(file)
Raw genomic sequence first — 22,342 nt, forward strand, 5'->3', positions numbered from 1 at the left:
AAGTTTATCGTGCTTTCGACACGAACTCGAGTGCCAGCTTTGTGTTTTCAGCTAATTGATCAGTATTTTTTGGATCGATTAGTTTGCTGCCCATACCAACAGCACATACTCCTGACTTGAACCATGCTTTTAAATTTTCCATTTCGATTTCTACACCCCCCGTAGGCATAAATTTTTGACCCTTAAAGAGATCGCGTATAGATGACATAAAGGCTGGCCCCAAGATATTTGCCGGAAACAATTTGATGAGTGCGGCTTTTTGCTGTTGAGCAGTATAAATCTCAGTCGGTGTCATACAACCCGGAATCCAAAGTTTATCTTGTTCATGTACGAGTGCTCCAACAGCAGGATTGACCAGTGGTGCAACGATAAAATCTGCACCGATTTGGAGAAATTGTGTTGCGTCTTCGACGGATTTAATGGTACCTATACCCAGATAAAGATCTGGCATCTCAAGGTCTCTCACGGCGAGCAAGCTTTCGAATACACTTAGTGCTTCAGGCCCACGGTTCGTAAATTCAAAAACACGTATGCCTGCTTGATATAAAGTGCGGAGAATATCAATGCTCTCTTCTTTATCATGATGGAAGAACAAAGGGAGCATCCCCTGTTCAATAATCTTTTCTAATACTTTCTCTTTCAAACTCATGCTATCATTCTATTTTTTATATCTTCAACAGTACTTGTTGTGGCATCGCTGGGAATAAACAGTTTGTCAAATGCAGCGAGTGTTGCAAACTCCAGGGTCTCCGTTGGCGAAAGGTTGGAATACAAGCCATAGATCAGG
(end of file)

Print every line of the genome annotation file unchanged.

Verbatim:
Raw genomic sequence first — 22,342 nt, forward strand, 5'->3', positions numbered from 1 at the left:
AAGTTTATCGTGCTTTCGACACGAACTCGAGTGCCAGCTTTGTGTTTTCAGCTAATTGATCAGTATTTTTTGGATCGATTAGTTTGCTGCCCATACCAACAGCACATACTCCTGACTTGAACCATGCTTTTAAATTTTCCATTTCGATTTCTACACCCCCCGTAGGCATAAATTTTTGACCCTTAAAGAGATCGCGTATAGATGACATAAAGGCTGGCCCCAAGATATTTGCCGGAAACAATTTGATGAGTGCGGCTTTTTGCTGTTGAGCAGTATAAATCTCAGTCGGTGTCATACAACCCGGAATCCAAAGTTTATCTTGTTCATGTACGAGTGCTCCAACAGCAGGATTGACCAGTGGTGCAACGATAAAATCTGCACCGATTTGGAGAAATTGTGTTGCGTCTTCGACGGATTTAATGGTACCTATACCCAGATAAAGATCTGGCATCTCAAGGTCTCTCACGGCGAGCAAGCTTTCGAATACACTTAGTGCTTCAGGCCCACGGTTCGTAAATTCAAAAACACGTATGCCTGCTTGATATAAAGTGCGGAGAATATCAATGCTCTCTTCTTTATCATGATGGAAGAACAAAGGGAGCATCCCCTGTTCAATAATCTTTTCTAATACTTTCTCTTTCAAACTCATGCTATCATTCTATTTTTTATATCTTCAACAGTACTTGTTGTGGCATCGCTGGGAATAAACAGTTTGTCAAATGCAGCGAGTGTTGCAAACTCCAGGGTCTCCGTTGGCGAAAGGTTGGAATACAAGCCATAGATCAGG